Debit card interchange fee regulation: some assessments and considerations
The debit card interchange fee regulation introduced by the Durbin Amendment to the Dodd-Frank Act went into effect in October 2011. The regulation limits the maximum permissible interchange fee that a covered issuer can collect from merchants for a debit card transaction. In this article, we review the regulation's first-year impact on different players in the debit card market. We also discuss how the regulation may affect payments efficiency.
Spin-offs: theory and evidence from the early U.S. automobile industry
We develop "passive learning" model of firm entry by spin-off : firm employees leave their employer and create a new firm when (a) they learn they are good entrepreneurs (type I spin-offs) or (b) they learn their employer's prospects are bad (type II spin-offs). Our theory predicts a high correlation between spin-offs and parent exit, especially when the parent is a low-productivity firm. This correlation may correspond to two types of causality: spin-off causes firm exit (type I spin-offs) and firm exit causes spin-offs (type II spin-offs). We test and confirm this and other model ...
Two-sided Market, R&D and Payments System Evolution
It takes many years for more efficient electronic payments to be widely used, and the fees that merchants (consumers) pay for using those services are increasing (decreasing) over time. We address these puzzles by studying payments system evolution with a dynamic model in a two-sided market setting. We calibrate the model to the U.S. payment card data, and conduct welfare and policy analysis. Our analysis shows that the market power of electronic payment networks plays important roles in explaining the slow adoption and asymmetric price changes, and the welfare impact of regulations may vary ...
Idea Diffusion and Property Rights
We study the innovation and diffusion of technology at the industry level. We derive the full dynamic paths of an industry’s evolution, from birth to its maturity, and we characterize the impact of diffusion on the incentive to innovate. The model implies that protection of innovators should be only partial due to the congestion externality in meetings in which idea transfers take place. We fit the model to the early experiences of the automobile and personal computer industries both of which show an S-shaped growth of the number of firms.
Technology Adoption and Leapfrogging: Racing for Mobile Payments
Paying with a mobile phone is a cutting-edge innovation transforming the global payments industry. However, some advanced economies like the U.S. are lagging behind in mobile payment adoption. We construct a dynamic model with sequential payment innovations to explain this puzzle, which uncovers how advanced economies' past success in adopting card-payment technology holds them back in the mobile-payment race. Our calibrated model matches the cross-country adoption patterns of card and mobile payments and also explains why advanced and developing countries favor different mobile payment ...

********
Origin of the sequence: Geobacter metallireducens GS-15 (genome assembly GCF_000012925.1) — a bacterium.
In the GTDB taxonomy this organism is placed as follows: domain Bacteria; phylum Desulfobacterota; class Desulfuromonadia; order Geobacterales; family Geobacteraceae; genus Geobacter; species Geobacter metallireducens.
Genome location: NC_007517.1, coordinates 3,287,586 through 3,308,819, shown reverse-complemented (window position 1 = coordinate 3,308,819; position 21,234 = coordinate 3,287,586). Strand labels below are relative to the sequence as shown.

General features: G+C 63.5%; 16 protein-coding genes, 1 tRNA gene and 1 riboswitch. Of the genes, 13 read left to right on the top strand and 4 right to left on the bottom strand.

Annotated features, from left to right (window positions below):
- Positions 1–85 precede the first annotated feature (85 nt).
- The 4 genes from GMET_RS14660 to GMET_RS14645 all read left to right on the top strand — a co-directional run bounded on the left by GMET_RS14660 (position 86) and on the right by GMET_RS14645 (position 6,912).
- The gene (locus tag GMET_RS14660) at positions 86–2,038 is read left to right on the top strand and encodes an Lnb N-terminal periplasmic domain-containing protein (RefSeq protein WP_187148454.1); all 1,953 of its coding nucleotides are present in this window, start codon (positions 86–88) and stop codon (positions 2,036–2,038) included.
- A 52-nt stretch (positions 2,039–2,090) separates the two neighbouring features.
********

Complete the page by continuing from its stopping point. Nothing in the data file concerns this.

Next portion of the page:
What Two Billion Retail Transactions Reveal about Consumers’ Choice of Payments
Although cash continues to be a major form of payment in retail transactions, data on the use of cash are challenging to obtain. Research at the Richmond Fed has exploited a large dataset of cash, check, credit card, and debit card transactions at a nationwide retail chain to examine consumer payment choice based on transaction size and location, day-of-week and day-of-month cycles, and longer-term trends.
Product innovation and network survival in the U.S. ATM and debit card network industry
This paper studies product innovation and firm survival in the U.S. ATM/debit card industry. The industry started with a few shared ATM networks in the early 1970s. The number of networks grew quickly up until the mid 1980s, but then declined sharply. We construct a theoretical model based on Jovanovic and MacDonald (1994). In contrast to their model focusing on cost-saving technological innovation, our model shows a major product innovation may also trigger the shakeout. The theoretical predictions are tested using a novel dataset on network entry, exit, size, location, ownership and product ...
Payment Choice and the Future of Currency: Insights from Two Billion Retail Transactions
This paper uses transaction-level data from a large discount chain together with zip-code-level explanatory variables to learn about consumer payment choices across size of transaction, location, and time. With three years of data from thousands of stores across the country, we identify important economic and demographic effects; weekly, monthly, and seasonal cycles in payments, as well as time trends and significant state-level variation that is not accounted for by the explanatory variables. We use the estimated model to forecast how the mix of consumer payments will evolve and to forecast ...
Demand externalitites and price cap regulation: Learning from a two-sided market
This paper studies unintended consequences of price cap regulation in the presence of demand externalities in the context of payment cards. The recent U.S. debit card regulation was intended to lower merchant card acceptance costs by capping the maximum interchange fee. However, small-ticket merchants found their fees instead higher after the regulation. To address this puzzle, I construct a two-sided market model and show that card demand externalities across merchant sectors rationalize card networks? pricing response. Based on the model, I study socially optimal card fees and an ...